Mells is a pretty and interesting little village just west of Frome, with houses scattered along steep lanes. At its heart is the impressive church of St Andrew, set alongside an equally impressive Tudor Manor House, approached along a planned 15th century street - the combination being described by architectural historian Nikolas Pevsner as "among the happiest in Somerset".
The church itself - now Grade I listed - was founded in the 13th century, but almost entirely rebuilt in the 15th and 16th centuries in the Perpendicular Gothic style. From this period, the most notable features are the wonderful porch and tower - the latter with impressive pinnacles. Indeed, the whole church is decorated with battlements and pinnacles, as well as an unusual two-storied polygonal vestry. Both porch and tower have elaborate fan vaults, of a quality which would grace any cathedral.
Inside, the roofs and furnishings are largely Victorian, but it still feels like a mediaeval church: the north chapel has its original wooden roof, and the south chapel - largely filled with the 19th century organ - has two very impressive brasses to earlier Vicars, unfortunately rather hard to appreciate in their cramped surroundings. Look closely and you can also find the remains of the odd Jacobean pew.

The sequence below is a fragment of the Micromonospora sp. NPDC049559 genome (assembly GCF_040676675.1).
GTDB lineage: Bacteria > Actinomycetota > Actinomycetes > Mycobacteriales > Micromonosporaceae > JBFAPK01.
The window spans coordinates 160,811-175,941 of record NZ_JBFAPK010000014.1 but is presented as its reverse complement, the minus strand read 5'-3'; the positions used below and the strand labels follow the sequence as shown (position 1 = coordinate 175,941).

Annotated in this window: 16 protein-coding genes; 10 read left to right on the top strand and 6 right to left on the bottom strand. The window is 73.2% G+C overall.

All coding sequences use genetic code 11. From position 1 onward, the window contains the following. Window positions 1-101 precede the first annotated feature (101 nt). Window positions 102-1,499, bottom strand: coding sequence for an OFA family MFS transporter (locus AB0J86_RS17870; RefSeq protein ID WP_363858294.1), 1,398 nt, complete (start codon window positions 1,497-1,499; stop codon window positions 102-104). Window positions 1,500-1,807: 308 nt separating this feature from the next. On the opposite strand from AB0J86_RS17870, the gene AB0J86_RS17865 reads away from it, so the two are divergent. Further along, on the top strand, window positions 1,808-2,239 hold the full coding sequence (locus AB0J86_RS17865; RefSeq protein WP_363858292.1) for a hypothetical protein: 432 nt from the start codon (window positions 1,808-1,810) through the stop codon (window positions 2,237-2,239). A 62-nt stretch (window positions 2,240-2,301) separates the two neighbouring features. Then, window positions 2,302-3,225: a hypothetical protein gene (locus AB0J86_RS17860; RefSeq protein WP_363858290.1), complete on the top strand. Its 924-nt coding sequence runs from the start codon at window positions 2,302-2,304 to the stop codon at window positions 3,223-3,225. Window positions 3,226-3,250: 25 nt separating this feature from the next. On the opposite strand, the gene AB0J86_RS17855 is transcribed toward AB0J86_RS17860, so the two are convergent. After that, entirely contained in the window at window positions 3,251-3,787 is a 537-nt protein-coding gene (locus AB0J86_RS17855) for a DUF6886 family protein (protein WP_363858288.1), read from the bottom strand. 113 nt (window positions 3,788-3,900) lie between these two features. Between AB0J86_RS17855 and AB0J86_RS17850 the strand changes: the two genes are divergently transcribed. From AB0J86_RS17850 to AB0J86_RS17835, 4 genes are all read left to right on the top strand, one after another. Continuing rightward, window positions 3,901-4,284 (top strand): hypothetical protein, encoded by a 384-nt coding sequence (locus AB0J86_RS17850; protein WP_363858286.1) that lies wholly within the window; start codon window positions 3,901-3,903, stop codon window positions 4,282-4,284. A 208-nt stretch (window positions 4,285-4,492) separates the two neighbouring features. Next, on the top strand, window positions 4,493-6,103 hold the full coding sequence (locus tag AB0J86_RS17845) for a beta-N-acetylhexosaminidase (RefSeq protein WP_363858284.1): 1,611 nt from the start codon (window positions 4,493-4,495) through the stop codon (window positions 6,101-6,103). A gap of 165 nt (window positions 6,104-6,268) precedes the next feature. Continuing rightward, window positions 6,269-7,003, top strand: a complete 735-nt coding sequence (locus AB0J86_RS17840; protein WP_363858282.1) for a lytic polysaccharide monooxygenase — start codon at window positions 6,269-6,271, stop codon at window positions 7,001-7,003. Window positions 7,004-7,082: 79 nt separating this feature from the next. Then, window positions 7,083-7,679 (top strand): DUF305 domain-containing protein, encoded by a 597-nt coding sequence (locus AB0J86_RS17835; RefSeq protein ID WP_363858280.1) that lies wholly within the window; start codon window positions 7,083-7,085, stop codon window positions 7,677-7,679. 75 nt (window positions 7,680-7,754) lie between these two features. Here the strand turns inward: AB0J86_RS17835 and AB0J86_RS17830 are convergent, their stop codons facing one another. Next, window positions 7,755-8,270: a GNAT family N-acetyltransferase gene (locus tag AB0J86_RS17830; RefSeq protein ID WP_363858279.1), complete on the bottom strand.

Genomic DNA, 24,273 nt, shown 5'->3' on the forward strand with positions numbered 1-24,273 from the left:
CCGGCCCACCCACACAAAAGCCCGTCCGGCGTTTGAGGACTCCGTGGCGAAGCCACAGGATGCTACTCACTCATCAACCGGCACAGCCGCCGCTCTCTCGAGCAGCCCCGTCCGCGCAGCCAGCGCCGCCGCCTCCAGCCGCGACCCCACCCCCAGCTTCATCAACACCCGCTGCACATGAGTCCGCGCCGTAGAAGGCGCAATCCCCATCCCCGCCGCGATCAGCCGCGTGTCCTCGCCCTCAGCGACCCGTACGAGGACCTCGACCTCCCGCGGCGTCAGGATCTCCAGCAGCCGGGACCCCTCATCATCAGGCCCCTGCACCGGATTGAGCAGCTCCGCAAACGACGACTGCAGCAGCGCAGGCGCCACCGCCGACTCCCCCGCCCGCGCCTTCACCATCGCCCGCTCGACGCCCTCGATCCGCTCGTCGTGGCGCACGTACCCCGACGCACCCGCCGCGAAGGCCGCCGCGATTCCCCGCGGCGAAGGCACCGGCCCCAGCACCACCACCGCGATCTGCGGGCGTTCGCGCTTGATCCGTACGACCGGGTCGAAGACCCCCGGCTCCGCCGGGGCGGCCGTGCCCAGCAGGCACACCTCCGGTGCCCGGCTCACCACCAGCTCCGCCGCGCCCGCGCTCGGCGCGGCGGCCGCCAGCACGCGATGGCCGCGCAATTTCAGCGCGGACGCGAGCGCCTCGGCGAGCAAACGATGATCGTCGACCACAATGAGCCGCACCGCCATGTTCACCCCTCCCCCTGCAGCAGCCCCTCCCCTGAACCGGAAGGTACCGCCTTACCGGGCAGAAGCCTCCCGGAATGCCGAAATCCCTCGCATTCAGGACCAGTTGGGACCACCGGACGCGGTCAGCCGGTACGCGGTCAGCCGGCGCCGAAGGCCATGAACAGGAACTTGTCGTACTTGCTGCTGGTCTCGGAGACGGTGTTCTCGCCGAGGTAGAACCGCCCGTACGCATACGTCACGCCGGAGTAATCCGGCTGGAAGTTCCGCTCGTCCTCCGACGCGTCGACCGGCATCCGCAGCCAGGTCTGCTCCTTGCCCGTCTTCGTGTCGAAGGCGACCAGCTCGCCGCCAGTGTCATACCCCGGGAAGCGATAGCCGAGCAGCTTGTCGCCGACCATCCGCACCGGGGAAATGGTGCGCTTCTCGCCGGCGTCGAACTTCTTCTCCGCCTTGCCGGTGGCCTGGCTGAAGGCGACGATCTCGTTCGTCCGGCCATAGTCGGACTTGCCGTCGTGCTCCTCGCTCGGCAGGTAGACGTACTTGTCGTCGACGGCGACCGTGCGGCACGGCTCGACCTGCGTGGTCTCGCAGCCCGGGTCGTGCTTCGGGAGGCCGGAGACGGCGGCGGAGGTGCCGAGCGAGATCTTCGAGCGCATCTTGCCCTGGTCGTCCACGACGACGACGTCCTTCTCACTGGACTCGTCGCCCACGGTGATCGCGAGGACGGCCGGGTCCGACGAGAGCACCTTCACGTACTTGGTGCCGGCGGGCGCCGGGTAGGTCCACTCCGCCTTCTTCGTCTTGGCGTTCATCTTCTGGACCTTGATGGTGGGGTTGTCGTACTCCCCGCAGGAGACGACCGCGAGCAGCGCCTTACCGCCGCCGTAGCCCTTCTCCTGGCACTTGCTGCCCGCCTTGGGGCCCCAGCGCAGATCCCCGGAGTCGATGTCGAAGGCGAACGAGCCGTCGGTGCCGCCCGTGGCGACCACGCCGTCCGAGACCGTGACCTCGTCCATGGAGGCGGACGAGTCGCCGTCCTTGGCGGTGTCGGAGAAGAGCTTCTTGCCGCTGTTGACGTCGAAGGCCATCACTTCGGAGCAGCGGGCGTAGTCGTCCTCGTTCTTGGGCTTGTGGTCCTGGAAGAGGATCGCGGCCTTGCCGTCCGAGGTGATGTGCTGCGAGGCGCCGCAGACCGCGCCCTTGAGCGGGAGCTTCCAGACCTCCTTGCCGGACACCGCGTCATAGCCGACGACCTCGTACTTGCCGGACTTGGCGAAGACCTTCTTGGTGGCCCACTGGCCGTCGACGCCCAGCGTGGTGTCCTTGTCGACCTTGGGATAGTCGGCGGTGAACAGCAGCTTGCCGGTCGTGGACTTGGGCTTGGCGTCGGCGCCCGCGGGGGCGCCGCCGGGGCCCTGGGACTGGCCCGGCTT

The adjacent manor house was once home to the Horner family, and passed by marriage to the Asquiths. Around the turn of the century, the house became something of a magnet for the artistic worthies of the time such as Eric Gill, Edwin Lutyens and Burne-Jones, who left some impressive fittings and furnishings, including tombs, memorials, glass and tapestries.
Most notable are a tapestry and a plaster memorial depicting a peacock to Laura Lyttleton, both by Burne-Jones; and the handsome equestrian statue by Mannings and Lutyens in the north aisle. This is a memorial to Edward Horner, the last of the male Horner line, killed in action at Noyelles in France in 1917, aged 28.
Outside, behind the East end of the church are memorials to the Horners and Asquiths, to Lady Violet Bonham-Carter, and - most notably - to Siegfried Sassoon, who asked to be buried close to his friend, Ronald Knox, the Catholic priest and scholar. To the north, a clipped avenue of yews is another example of Lutyens' work.
St Andrew, New Street, Mells nr Frome BA11 3PT